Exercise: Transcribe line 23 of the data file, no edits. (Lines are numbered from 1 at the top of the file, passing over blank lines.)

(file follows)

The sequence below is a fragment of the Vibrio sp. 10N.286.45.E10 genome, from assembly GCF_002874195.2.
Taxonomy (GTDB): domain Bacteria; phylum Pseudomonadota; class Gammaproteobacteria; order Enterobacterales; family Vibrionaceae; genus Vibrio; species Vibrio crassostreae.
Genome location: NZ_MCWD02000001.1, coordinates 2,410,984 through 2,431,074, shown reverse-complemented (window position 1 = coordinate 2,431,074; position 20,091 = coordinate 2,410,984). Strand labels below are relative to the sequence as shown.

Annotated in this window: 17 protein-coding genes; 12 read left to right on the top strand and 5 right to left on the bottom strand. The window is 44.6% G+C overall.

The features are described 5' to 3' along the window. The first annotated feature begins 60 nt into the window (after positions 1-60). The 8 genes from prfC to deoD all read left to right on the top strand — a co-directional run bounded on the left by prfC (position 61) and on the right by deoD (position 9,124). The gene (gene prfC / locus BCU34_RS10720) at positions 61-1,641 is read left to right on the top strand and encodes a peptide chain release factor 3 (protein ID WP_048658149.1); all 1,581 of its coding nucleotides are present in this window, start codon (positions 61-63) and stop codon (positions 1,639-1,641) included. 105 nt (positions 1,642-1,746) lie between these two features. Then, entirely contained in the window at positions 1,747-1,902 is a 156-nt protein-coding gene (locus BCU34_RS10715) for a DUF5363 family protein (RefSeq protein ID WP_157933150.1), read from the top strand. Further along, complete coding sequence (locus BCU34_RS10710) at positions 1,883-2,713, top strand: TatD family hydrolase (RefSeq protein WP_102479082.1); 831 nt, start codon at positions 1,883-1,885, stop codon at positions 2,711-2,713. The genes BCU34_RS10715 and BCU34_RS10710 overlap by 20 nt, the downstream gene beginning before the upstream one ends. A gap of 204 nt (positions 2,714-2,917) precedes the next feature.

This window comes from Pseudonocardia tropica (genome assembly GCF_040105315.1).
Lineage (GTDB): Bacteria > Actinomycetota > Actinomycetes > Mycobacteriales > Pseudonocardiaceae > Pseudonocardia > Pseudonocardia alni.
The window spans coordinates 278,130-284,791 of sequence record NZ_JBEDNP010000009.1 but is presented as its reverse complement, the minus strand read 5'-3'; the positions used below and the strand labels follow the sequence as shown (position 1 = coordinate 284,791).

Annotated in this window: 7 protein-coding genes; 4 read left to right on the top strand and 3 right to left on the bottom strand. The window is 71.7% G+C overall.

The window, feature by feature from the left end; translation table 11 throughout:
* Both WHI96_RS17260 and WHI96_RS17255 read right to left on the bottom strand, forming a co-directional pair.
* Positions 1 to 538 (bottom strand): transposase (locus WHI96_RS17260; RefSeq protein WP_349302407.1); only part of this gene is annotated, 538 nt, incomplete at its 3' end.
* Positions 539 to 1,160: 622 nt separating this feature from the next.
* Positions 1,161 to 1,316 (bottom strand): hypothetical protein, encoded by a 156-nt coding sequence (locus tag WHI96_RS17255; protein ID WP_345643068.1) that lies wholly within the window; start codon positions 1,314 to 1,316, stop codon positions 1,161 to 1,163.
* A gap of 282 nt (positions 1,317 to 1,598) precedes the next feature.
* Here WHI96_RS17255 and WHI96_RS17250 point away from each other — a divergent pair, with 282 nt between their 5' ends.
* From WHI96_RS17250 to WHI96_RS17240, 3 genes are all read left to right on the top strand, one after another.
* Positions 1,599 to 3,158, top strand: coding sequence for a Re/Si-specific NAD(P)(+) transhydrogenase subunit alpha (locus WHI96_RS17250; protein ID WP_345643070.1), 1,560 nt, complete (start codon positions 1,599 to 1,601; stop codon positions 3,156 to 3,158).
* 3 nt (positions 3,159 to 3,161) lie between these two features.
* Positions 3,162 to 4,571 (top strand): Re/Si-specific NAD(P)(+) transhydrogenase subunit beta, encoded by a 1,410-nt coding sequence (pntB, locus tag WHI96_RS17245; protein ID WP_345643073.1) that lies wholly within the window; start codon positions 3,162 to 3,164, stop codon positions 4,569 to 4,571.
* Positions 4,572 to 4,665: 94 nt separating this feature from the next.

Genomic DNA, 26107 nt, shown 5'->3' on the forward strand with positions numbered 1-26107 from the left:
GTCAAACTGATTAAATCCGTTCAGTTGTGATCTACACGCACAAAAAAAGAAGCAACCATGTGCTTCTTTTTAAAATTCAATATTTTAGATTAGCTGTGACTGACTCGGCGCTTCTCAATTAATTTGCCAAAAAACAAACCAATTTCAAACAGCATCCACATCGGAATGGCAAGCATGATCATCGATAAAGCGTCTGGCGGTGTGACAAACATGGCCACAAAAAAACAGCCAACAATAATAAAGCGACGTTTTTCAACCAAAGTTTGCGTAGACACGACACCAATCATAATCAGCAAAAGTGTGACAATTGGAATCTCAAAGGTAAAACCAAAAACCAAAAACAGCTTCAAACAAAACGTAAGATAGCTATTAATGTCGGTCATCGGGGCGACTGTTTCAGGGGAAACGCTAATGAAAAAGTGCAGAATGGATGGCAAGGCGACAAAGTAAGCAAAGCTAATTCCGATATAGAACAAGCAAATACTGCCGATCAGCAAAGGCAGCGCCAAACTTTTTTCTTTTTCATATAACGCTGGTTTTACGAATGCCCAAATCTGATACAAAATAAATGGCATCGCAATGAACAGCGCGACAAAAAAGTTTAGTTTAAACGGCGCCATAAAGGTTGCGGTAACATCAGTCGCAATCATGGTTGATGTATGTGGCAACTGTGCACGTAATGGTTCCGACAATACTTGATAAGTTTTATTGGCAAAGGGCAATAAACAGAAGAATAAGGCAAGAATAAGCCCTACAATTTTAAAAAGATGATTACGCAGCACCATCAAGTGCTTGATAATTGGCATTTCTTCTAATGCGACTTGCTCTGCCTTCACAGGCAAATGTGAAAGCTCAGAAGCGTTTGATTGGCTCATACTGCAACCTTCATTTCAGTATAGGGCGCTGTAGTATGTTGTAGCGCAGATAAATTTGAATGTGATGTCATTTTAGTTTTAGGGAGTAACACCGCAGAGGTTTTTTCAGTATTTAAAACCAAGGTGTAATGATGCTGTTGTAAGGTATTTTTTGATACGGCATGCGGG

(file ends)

GTCAAACTGATTAAATCCGTTCAGTTGTGATCTACACGCACAAAAAAAGAAGCAACCATGTGCTTCTTTTTAAAATTCAATATTTTAGATTAGCTGTGACTGACTCGGCGCTTCTCAATTAATTTGCCAAAAAACAAACCAATTTCAAACAGCATCCACATCGGAATGGCAAGCATGATCATCGATAAAGCGTCTGGCGGTGTGACAAACATGGCCACAAAAAAACAGCCAACAATAATAAAGCGACGTTTTTCAACCAAAGTTTGCGTAGACACGACACCAATCATAATCAGCAAAAGTGTGACAATTGGAATCTCAAAGGTAAAACCAAAAACCAAAAACAGCTTCAAACAAAACGTAAGATAGCTATTAATGTCGGTCATCGGGGCGACTGTTTCAGGGGAAACGCTAATGAAAAAGTGCAGAATGGATGGCAAGGCGACAAAGTAAGCAAAGCTAATTCCGATATAGAACAAGCAAATACTGCCGATCAGCAAAGGCAGCGCCAAACTTTTTTCTTTTTCATATAACGCTGGTTTTACGAATGCCCAAATCTGATACAAAATAAATGGCATCGCAATGAACAGCGCGACAAAAAAGTTTAGTTTAAACGGCGCCATAAAGGTTGCGGTAACATCAGTCGCAATCATGGTTGATGTATGTGGCAACTGTGCACGTAATGGTTCCGACAATACTTGATAAGTTTTATTGGCAAAGGGCAATAAACAGAAGAATAAGGCAAGAATAAGCCCTACAATTTTAAAAAGATGATTACGCAGCACCATCAAGTGCTTGATAATTGGCATTTCTTCTAATGCGACTTGCTCTGCCTTCACAGGCAAATGTGAAAGCTCAGAAGCGTTTGATTGGCTCATACTGCAACCTTCATTTCAGTATAGGGCGCTGTAGTATGTTGTAGCGCAGATAAATTTGAATGTGATGTCATTTTAGTTTTAGGGAGTAACACCGCAGAGGTTTTTTCAGTATTTAAAACCAAGGTGTAATGATGCTGTTGTAAGGTATTTTTTGATACGGCATGCGGG